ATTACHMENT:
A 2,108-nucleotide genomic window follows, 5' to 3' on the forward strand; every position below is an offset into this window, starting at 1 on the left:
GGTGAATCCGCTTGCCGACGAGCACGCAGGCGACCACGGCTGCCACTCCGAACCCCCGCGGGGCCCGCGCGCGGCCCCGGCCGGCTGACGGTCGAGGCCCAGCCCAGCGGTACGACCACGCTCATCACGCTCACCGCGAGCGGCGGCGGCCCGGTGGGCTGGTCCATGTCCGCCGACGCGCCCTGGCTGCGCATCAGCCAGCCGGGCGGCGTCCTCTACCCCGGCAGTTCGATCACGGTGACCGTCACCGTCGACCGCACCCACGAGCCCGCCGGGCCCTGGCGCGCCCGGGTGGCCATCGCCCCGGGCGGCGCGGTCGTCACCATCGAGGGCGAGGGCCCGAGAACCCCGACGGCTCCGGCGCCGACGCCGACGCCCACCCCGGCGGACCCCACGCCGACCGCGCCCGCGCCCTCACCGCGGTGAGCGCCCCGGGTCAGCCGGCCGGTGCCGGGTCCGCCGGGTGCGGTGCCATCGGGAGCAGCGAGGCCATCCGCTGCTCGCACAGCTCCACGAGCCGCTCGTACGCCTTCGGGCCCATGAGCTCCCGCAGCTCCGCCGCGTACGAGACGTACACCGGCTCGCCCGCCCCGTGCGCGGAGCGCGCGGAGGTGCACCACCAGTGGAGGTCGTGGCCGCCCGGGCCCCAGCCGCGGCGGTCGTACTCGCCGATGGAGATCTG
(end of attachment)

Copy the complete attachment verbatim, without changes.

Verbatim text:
A 2,108-nucleotide genomic window follows, 5' to 3' on the forward strand; every position below is an offset into this window, starting at 1 on the left:
GGTGAATCCGCTTGCCGACGAGCACGCAGGCGACCACGGCTGCCACTCCGAACCCCCGCGGGGCCCGCGCGCGGCCCCGGCCGGCTGACGGTCGAGGCCCAGCCCAGCGGTACGACCACGCTCATCACGCTCACCGCGAGCGGCGGCGGCCCGGTGGGCTGGTCCATGTCCGCCGACGCGCCCTGGCTGCGCATCAGCCAGCCGGGCGGCGTCCTCTACCCCGGCAGTTCGATCACGGTGACCGTCACCGTCGACCGCACCCACGAGCCCGCCGGGCCCTGGCGCGCCCGGGTGGCCATCGCCCCGGGCGGCGCGGTCGTCACCATCGAGGGCGAGGGCCCGAGAACCCCGACGGCTCCGGCGCCGACGCCGACGCCCACCCCGGCGGACCCCACGCCGACCGCGCCCGCGCCCTCACCGCGGTGAGCGCCCCGGGTCAGCCGGCCGGTGCCGGGTCCGCCGGGTGCGGTGCCATCGGGAGCAGCGAGGCCATCCGCTGCTCGCACAGCTCCACGAGCCGCTCGTACGCCTTCGGGCCCATGAGCTCCCGCAGCTCCGCCGCGTACGAGACGTACACCGGCTCGCCCGCCCCGTGCGCGGAGCGCGCGGAGGTGCACCACCAGTGGAGGTCGTGGCCGCCCGGGCCCCAGCCGCGGCGGTCGTACTCGCCGATGGAGATCTG